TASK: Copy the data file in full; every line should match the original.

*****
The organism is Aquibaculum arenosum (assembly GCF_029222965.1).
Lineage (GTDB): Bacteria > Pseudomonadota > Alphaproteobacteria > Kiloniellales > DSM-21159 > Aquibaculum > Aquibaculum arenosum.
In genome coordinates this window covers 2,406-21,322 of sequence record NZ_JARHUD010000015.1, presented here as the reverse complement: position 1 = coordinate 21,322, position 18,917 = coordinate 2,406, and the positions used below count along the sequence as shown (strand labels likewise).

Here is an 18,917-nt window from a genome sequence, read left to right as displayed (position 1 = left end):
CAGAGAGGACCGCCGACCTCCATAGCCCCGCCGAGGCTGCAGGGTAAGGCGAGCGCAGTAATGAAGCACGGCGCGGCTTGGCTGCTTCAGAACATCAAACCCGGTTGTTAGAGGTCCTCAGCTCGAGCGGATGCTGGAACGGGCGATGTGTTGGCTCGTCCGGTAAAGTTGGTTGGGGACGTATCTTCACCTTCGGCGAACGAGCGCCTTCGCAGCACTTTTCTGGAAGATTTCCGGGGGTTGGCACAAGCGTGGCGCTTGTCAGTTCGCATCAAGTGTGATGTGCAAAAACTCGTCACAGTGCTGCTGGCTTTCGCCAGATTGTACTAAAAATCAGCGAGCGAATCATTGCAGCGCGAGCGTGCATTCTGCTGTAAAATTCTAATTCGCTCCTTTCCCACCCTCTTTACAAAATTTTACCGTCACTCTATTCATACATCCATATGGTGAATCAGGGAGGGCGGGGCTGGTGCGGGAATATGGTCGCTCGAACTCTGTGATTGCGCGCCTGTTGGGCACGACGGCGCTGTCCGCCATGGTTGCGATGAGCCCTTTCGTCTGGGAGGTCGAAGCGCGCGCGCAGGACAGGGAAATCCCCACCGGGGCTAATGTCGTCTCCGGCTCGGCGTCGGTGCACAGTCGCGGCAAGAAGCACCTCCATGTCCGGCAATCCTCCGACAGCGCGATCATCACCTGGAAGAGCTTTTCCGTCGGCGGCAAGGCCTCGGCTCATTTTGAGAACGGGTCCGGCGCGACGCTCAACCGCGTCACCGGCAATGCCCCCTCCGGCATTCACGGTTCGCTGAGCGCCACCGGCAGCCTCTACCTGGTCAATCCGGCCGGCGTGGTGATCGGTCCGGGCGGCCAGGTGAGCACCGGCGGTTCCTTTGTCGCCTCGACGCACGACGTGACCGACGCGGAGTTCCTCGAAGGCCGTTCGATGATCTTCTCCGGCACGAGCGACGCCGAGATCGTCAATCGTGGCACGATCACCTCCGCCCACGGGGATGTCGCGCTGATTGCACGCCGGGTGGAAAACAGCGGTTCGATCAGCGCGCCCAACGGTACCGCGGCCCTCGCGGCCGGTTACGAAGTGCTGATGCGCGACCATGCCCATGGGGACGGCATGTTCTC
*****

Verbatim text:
The organism is Aquibaculum arenosum (assembly GCF_029222965.1).
Lineage (GTDB): Bacteria > Pseudomonadota > Alphaproteobacteria > Kiloniellales > DSM-21159 > Aquibaculum > Aquibaculum arenosum.
In genome coordinates this window covers 2,406-21,322 of sequence record NZ_JARHUD010000015.1, presented here as the reverse complement: position 1 = coordinate 21,322, position 18,917 = coordinate 2,406, and the positions used below count along the sequence as shown (strand labels likewise).

Here is an 18,917-nt window from a genome sequence, read left to right as displayed (position 1 = left end):
CAGAGAGGACCGCCGACCTCCATAGCCCCGCCGAGGCTGCAGGGTAAGGCGAGCGCAGTAATGAAGCACGGCGCGGCTTGGCTGCTTCAGAACATCAAACCCGGTTGTTAGAGGTCCTCAGCTCGAGCGGATGCTGGAACGGGCGATGTGTTGGCTCGTCCGGTAAAGTTGGTTGGGGACGTATCTTCACCTTCGGCGAACGAGCGCCTTCGCAGCACTTTTCTGGAAGATTTCCGGGGGTTGGCACAAGCGTGGCGCTTGTCAGTTCGCATCAAGTGTGATGTGCAAAAACTCGTCACAGTGCTGCTGGCTTTCGCCAGATTGTACTAAAAATCAGCGAGCGAATCATTGCAGCGCGAGCGTGCATTCTGCTGTAAAATTCTAATTCGCTCCTTTCCCACCCTCTTTACAAAATTTTACCGTCACTCTATTCATACATCCATATGGTGAATCAGGGAGGGCGGGGCTGGTGCGGGAATATGGTCGCTCGAACTCTGTGATTGCGCGCCTGTTGGGCACGACGGCGCTGTCCGCCATGGTTGCGATGAGCCCTTTCGTCTGGGAGGTCGAAGCGCGCGCGCAGGACAGGGAAATCCCCACCGGGGCTAATGTCGTCTCCGGCTCGGCGTCGGTGCACAGTCGCGGCAAGAAGCACCTCCATGTCCGGCAATCCTCCGACAGCGCGATCATCACCTGGAAGAGCTTTTCCGTCGGCGGCAAGGCCTCGGCTCATTTTGAGAACGGGTCCGGCGCGACGCTCAACCGCGTCACCGGCAATGCCCCCTCCGGCATTCACGGTTCGCTGAGCGCCACCGGCAGCCTCTACCTGGTCAATCCGGCCGGCGTGGTGATCGGTCCGGGCGGCCAGGTGAGCACCGGCGGTTCCTTTGTCGCCTCGACGCACGACGTGACCGACGCGGAGTTCCTCGAAGGCCGTTCGATGATCTTCTCCGGCACGAGCGACGCCGAGATCGTCAATCGTGGCACGATCACCTCCGCCCACGGGGATGTCGCGCTGATTGCACGCCGGGTGGAAAACAGCGGTTCGATCAGCGCGCCCAACGGTACCGCGGCCCTCGCGGCCGGTTACGAAGTGCTGATGCGCGACCATGCCCATGGGGACGGCATGTTCTC